Many people also use multiple materials to "texture" their builds. While that is a fine way to break up monotonous exteriors, you can create a much less busy design using the depth provided by multiple layers. In my opinion, this achieves the same texturing principles, while providing a more cohesive design, overall. That isn't to say that you shouldn't use multiple materials when designing a build, but that this technique is often over-done, can become "noisy" to the eye, and should be used sparingly.
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By using 2 layers of depth on the library's exterior, I was able to create a sunk-in window design making use of brick wall blocks to frame each window. The shadows created by using partial blocks makes the build appear more 3-dimensional. I then created trim around the exterior using granite blocks and stairs. Finally, I topped off the roof with the saucer dome that I was so enamored with on the library that inspired this build. In order to achieve this dome, I used quartz slabs rather than full blocks, which created the slight slope of the dome.
Decorating the Interior
Confession time: I hate doing interiors. Interior decorating is a time consuming, material-intensive, difficult process that I just don't enjoy. However, I am the type of person who tries to turn their weaknesses into strengths, so I have spent many hours attempting to improve my decorating skills. While I may never be able to say that I am great at doing interiors, I can sort of make furniture look like their real life counterparts if I spend enough time on it. This was no different, as I had a difficult time designing a set of bookcases that I was happy with, while making sure that they would fit in the space provided. After building and tearing down multiple designs, I finally had something that looked enough like a library interior to satisfy my needs.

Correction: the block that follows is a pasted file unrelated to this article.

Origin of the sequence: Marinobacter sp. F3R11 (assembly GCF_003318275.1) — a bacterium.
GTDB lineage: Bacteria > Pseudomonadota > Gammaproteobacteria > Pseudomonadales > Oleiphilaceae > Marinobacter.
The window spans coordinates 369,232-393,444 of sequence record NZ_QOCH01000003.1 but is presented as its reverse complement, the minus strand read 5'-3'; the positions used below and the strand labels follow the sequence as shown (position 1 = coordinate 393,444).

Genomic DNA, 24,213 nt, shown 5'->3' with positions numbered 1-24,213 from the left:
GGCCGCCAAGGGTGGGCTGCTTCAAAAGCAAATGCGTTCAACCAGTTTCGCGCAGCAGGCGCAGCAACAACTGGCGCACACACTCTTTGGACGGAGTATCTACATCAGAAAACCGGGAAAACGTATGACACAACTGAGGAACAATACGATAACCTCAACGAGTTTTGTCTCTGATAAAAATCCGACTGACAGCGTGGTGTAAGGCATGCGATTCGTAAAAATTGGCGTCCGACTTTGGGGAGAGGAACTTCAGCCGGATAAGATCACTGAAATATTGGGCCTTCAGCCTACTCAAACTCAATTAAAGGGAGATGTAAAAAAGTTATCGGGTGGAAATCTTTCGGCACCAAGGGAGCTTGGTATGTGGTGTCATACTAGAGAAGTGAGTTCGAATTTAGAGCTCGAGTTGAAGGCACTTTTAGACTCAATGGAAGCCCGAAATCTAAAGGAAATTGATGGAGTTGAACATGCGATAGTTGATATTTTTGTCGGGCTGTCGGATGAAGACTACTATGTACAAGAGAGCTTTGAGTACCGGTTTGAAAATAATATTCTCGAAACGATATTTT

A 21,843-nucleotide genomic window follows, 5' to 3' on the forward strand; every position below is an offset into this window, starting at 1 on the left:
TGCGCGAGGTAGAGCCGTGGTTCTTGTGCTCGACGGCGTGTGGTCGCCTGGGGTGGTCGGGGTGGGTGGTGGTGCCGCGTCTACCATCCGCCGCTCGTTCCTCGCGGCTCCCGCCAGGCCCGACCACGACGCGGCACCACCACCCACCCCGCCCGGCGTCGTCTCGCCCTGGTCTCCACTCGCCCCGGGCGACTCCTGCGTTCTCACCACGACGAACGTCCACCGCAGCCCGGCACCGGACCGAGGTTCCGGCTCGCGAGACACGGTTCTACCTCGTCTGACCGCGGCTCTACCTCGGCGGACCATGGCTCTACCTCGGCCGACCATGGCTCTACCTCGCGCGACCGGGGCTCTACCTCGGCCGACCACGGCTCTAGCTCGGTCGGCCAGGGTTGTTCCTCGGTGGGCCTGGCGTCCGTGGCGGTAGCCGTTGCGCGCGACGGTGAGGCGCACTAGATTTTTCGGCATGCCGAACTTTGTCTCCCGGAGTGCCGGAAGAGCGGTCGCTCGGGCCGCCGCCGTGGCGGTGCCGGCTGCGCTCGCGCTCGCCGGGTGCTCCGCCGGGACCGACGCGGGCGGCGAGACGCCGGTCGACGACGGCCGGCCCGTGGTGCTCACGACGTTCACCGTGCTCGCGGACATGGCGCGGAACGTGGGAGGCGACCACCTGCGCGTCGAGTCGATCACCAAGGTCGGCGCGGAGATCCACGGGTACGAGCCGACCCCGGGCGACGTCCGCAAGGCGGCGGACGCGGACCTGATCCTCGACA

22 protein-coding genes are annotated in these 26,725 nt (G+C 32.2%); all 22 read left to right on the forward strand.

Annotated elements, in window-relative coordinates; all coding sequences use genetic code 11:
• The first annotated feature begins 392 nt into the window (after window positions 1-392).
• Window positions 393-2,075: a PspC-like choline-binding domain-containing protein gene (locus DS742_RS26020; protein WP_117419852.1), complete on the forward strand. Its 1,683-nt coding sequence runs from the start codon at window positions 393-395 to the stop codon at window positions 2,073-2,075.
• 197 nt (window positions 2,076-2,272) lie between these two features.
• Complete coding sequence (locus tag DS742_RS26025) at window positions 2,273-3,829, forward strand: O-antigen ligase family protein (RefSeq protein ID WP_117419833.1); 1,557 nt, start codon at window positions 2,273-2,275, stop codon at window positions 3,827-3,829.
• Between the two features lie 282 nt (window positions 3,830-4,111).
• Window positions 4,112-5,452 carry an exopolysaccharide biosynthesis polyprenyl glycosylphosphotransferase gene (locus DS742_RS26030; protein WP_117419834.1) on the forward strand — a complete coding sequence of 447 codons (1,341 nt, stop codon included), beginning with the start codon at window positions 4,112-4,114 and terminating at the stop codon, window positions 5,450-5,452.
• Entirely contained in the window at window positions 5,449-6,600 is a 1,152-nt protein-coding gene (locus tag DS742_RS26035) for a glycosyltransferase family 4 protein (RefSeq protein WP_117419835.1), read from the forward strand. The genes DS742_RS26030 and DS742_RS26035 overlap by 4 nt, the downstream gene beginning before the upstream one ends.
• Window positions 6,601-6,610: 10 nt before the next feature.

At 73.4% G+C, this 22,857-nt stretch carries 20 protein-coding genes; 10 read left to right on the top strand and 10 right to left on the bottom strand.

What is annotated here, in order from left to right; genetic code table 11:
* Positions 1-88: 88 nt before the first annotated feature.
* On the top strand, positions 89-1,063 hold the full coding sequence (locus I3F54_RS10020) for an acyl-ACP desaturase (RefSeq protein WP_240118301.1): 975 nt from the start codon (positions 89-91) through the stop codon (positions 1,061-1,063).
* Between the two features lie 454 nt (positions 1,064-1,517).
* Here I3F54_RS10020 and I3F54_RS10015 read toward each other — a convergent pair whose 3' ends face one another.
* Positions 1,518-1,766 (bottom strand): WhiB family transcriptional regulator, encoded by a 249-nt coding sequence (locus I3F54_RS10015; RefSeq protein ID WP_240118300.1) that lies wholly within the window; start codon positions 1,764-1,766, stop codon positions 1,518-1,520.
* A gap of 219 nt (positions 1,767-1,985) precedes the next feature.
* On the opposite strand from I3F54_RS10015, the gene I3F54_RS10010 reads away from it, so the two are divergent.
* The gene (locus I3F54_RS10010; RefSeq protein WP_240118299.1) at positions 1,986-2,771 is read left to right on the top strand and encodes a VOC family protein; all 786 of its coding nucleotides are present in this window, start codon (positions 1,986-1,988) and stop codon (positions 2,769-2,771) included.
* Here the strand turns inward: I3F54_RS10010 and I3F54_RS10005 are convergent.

After completing the main floor, I built two spiral staircases leading to a second floor. In this area, I built a central study area, with two enchanting rooms leading off of each side. I had a hard time decorating these areas, as there wasn't as much space to work with as the first floor. After multiple iterations, I finally settled on a pillared bookcase design. Placing some paintings on the walls was the final touch to add some color and interest to the plain brick walls making up this area. Ultimately, I was happy with the final product and I feel as though I took another step in honing my interior decorating skills.
After completing both the exterior and interior, I wanted to finish the build off with some final touches to set the Library into its surroundings. I decided to add a custom tree, a couple of bushes, and a book return to the front of the build. This helped to settle the build into the landscape, creating more depth and intrigue, while adding life to the build. These little details really add to the lore of a build, adding a story to an otherwise lifeless build.
If you enjoyed this build, please consider sharing and following me! I try to put out articles like this on a semi-regular basis. If you have any suggestions for future articles, let me know in the comments section! Until next time, this has been Dan K Builds Minecraft.